Gregg Berhalter's road to becoming a manager started early. Grant Wahl on the Columbus Crew's leader.
COLUMBUS, Ohio — It isn’t an absolute requirement in life that a successful career depends on deciding what you want to do early on. But it also doesn’t hurt to know at a young age. You could say that second-year Columbus coach Gregg Berhalter, whose team meets Portland in Sunday’s MLS Cup final, got an earlier start than most players when it came to seeing the game from a manager’s perspective.
“It started in my mid-20s,” says Berhalter, who’s now 42.
In those days, Berhalter was a defender in the Netherlands for Zwolle, having left the University of North Carolina after his junior year to try his luck as a pro in European soccer. Berhalter fell in love with the non-stop discussions of tactics in Holland, and he started keeping a notebook where he recorded the team’s training sessions, along with his preferred attributes for each position on the soccer field and the systems he would use had he been a coach.
Later, when he played at Energie Cottbus in Germany, the coach decided to switch from using a sweeper to a flat back four, and Berhalter—who’d just come from England’s Crystal Palace and its 4-4-2—ended up explaining the finer points of the system to his teammates (and even the coach himself). By the time Berhalter played for 1860 Munich from 2006 to ’09, he was hitting the road to write scouting reports for the coaching staff.
In other words, Berhalter was working as a de facto player-assistant coach long before he became one in name with the LA Galaxy during his last season as a player in 2011. The dual role was the idea of LA coach Bruce Arena, who’d named Berhalter to his U.S. World Cup squads in 2002 and ’06.
“It had the potential to be uncomfortable, but Bruce made it great,” says Berhalter. “Because I knew the players really well, they knew exactly where I was coming from, and there was never a line that was crossed. Bruce would do things to test me. I remember writing out a whole preseason plan for him, and he looked at it and [eventually] said, ‘Great,’ and then he tossed it.”
Berhalter laughs. “He did it on purpose because he wanted me to prepare and think about it. He was receptive to ideas, and he and [Galaxy No. 2] Dave Sarachan guided me through the process. At first I started out way too vocal as an assistant coach trying to get my point across. Then I learned just to wait and see first and observe.”
The Galaxy won the MLS Cup title that year—Berhalter even scored the game-winner to send LA to the final—and he took his first head-coaching job, with Sweden’s Hammarby, the following year. But you’d be mistaken if you thought Berhalter went straight from player to head coach without paying his dues.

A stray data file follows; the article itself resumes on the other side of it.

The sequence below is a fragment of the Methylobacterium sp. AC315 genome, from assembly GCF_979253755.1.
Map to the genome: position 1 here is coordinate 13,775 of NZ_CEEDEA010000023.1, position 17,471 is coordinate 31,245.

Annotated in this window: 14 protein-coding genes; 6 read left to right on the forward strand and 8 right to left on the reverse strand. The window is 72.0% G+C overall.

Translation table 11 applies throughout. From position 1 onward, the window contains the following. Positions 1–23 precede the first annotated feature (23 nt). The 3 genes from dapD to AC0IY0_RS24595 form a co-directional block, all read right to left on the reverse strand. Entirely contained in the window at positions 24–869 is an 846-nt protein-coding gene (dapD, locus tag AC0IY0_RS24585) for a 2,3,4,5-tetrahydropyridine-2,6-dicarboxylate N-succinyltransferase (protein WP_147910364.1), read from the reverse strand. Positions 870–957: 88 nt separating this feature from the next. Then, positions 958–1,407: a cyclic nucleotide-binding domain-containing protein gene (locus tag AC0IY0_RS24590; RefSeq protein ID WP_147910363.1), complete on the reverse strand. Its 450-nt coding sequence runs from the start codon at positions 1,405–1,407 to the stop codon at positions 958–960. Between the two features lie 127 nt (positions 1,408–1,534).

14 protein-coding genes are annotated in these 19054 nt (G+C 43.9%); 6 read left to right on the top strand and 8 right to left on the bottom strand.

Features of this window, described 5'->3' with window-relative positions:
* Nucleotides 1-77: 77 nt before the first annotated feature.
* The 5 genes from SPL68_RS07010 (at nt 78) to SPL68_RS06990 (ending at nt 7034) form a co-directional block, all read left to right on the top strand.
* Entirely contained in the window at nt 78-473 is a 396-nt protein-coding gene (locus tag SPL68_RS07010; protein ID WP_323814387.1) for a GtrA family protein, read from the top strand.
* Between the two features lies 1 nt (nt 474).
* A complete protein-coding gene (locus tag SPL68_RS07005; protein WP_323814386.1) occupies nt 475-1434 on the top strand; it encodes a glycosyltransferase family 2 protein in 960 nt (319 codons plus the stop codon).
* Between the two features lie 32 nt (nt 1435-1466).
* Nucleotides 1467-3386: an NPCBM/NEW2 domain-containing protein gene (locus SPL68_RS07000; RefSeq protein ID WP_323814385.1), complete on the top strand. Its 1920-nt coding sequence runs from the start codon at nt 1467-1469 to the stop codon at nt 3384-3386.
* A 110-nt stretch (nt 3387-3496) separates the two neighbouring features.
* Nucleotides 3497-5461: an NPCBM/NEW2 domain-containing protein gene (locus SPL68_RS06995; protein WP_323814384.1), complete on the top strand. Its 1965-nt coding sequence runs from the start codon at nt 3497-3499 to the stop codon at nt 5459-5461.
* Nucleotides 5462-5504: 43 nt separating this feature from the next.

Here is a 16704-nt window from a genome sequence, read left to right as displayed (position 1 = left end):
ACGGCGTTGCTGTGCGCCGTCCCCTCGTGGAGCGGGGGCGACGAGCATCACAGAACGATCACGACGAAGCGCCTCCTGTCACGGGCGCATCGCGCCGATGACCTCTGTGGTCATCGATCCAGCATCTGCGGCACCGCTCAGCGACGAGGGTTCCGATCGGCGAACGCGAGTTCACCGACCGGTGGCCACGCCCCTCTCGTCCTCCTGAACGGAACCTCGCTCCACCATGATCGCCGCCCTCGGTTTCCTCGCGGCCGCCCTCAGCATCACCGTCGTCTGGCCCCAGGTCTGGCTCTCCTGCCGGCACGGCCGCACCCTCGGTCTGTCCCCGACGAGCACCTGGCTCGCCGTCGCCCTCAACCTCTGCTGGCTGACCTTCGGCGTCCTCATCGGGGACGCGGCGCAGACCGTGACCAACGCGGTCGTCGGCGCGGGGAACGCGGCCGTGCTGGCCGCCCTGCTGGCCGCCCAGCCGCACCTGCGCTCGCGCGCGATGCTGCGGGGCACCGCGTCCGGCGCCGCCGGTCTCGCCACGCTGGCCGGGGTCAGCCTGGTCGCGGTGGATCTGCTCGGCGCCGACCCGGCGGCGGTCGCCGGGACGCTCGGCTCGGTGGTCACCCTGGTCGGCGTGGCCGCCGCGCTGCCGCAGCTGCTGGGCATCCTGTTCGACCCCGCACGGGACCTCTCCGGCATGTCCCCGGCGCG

“He’s put in the time,” says Arena. “He’s a throwback, because all the guys today, they say, ‘This guy’s a very good player, so he should be a head coach, and he doesn’t want to do any of that other s---.’ This guy has done it all. He’s worked hard, he’s done the basics, he’s moved up the ladder. To me that’s how you become a coach. You follow him. That’s the model.”
Yet that’s not to say Berhalter’s route to Sunday’s MLS final (4 p.m. ET, ESPN, Unimás) has been a direct one. Not when your first head-coaching job ends up with you being fired.
If you ask Berhalter about his experience managing Hammarby, in Stockholm, you might be surprised by the reaction you get. It’s a completely positive one.
“The experience was amazing, man,” Berhalter says. “The first game that they have every season, there’s 15,000 people who march through the streets for two miles and arrive at the stadium. The fan culture at Hammarby is insane. It really is. It’s something special. I was lucky enough to be a part of it. It was a great place to start, because you’re in the fire right away.”
Despite being one of the best-known clubs in Sweden, Hammarby—which is 49% owned by AEG, the Galaxy owner—had fallen into the country’s second tier. It was Berhalter’s job to earn promotion. That didn’t happen. The club finished fourth in his first season, in 2012, and it was nine points from the promotion zone when the club let Berhalter go midway through 2013, the last season of his contract.
“Gregg has brought order to our defensive game and has good discipline in the squad, but unfortunately we have not seen good enough dividends in the offense,” said Hammarby chairman Kent Hertzell in a statement that combined a Darwinian decision with renowned Scandinavian politeness.
“Anytime we played, it was the other team’s biggest game of the year,” says Berhalter. “So their main objective was to be compact and not get broken down. Every game we were facing the same thing, and it was challenging. I still wanted the team to play very organized. Sometimes you have to take more of a chance and leave yourself more open, and I didn’t want to do that. That was the reason why the second year we weren’t scoring any goals.”